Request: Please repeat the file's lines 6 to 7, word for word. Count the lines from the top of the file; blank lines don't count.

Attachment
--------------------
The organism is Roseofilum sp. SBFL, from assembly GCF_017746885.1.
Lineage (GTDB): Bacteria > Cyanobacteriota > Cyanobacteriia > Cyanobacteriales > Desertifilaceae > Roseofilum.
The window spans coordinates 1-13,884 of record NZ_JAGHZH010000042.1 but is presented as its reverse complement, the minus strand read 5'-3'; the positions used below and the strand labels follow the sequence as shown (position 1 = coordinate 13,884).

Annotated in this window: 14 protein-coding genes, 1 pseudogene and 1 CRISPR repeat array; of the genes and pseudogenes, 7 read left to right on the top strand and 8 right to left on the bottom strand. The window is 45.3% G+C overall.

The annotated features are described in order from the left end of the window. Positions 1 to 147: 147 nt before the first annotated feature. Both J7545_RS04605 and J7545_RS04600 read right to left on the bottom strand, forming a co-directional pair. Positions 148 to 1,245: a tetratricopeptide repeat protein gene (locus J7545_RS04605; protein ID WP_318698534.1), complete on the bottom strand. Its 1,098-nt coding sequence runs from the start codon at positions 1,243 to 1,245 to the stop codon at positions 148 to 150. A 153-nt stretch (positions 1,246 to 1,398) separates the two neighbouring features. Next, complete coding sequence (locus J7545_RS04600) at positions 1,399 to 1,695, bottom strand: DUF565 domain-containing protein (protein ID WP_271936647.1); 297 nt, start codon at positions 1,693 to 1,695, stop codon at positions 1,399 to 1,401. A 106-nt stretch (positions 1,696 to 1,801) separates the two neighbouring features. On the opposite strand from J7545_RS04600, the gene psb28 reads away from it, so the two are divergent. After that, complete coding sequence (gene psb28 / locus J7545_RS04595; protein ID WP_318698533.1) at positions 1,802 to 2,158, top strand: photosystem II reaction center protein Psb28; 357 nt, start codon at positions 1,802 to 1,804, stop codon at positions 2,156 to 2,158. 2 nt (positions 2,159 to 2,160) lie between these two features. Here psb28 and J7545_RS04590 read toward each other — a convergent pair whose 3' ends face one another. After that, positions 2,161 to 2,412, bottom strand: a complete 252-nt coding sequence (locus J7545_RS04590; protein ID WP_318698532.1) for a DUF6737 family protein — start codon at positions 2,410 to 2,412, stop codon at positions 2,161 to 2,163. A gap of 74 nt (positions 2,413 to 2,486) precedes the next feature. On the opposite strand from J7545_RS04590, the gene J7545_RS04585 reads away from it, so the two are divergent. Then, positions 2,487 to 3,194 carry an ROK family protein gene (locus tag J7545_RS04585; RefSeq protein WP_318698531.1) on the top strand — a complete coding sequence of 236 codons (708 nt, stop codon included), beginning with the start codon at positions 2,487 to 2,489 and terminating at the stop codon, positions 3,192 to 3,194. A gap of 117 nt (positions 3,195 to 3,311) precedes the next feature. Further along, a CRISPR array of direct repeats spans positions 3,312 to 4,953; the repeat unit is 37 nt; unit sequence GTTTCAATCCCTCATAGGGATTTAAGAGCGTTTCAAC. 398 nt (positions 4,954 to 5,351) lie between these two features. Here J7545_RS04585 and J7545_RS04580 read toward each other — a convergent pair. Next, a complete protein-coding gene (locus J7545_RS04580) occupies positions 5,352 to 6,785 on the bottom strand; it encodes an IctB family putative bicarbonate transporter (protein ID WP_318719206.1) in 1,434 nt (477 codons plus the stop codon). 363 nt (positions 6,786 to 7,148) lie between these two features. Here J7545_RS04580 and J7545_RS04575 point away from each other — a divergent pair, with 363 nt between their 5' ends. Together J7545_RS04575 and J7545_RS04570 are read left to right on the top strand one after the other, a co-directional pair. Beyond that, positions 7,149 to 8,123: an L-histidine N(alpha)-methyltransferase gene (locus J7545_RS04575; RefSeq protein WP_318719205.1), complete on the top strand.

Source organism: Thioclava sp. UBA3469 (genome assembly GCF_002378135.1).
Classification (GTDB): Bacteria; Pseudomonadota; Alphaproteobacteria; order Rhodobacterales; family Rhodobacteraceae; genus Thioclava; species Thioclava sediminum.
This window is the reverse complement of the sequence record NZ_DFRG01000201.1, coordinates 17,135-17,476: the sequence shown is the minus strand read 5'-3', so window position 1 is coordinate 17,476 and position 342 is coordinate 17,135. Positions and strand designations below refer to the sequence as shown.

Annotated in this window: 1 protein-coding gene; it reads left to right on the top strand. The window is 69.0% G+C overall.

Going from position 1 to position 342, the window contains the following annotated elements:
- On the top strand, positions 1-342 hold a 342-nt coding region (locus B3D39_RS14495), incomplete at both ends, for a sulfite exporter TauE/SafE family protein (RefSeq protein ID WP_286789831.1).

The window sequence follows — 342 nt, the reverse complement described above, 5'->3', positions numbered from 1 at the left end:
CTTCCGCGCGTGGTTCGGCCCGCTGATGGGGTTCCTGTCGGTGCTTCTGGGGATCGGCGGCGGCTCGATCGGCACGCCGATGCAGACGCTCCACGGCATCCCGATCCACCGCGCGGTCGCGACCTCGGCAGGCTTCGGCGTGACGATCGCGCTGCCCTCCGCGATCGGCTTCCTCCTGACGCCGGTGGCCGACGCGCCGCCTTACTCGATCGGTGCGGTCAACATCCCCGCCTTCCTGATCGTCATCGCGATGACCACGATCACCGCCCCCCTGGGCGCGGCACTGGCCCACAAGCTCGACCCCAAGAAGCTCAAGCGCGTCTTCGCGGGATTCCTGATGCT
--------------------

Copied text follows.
Source organism: Thioclava sp. UBA3469 (genome assembly GCF_002378135.1).
Classification (GTDB): Bacteria; Pseudomonadota; Alphaproteobacteria; order Rhodobacterales; family Rhodobacteraceae; genus Thioclava; species Thioclava sediminum.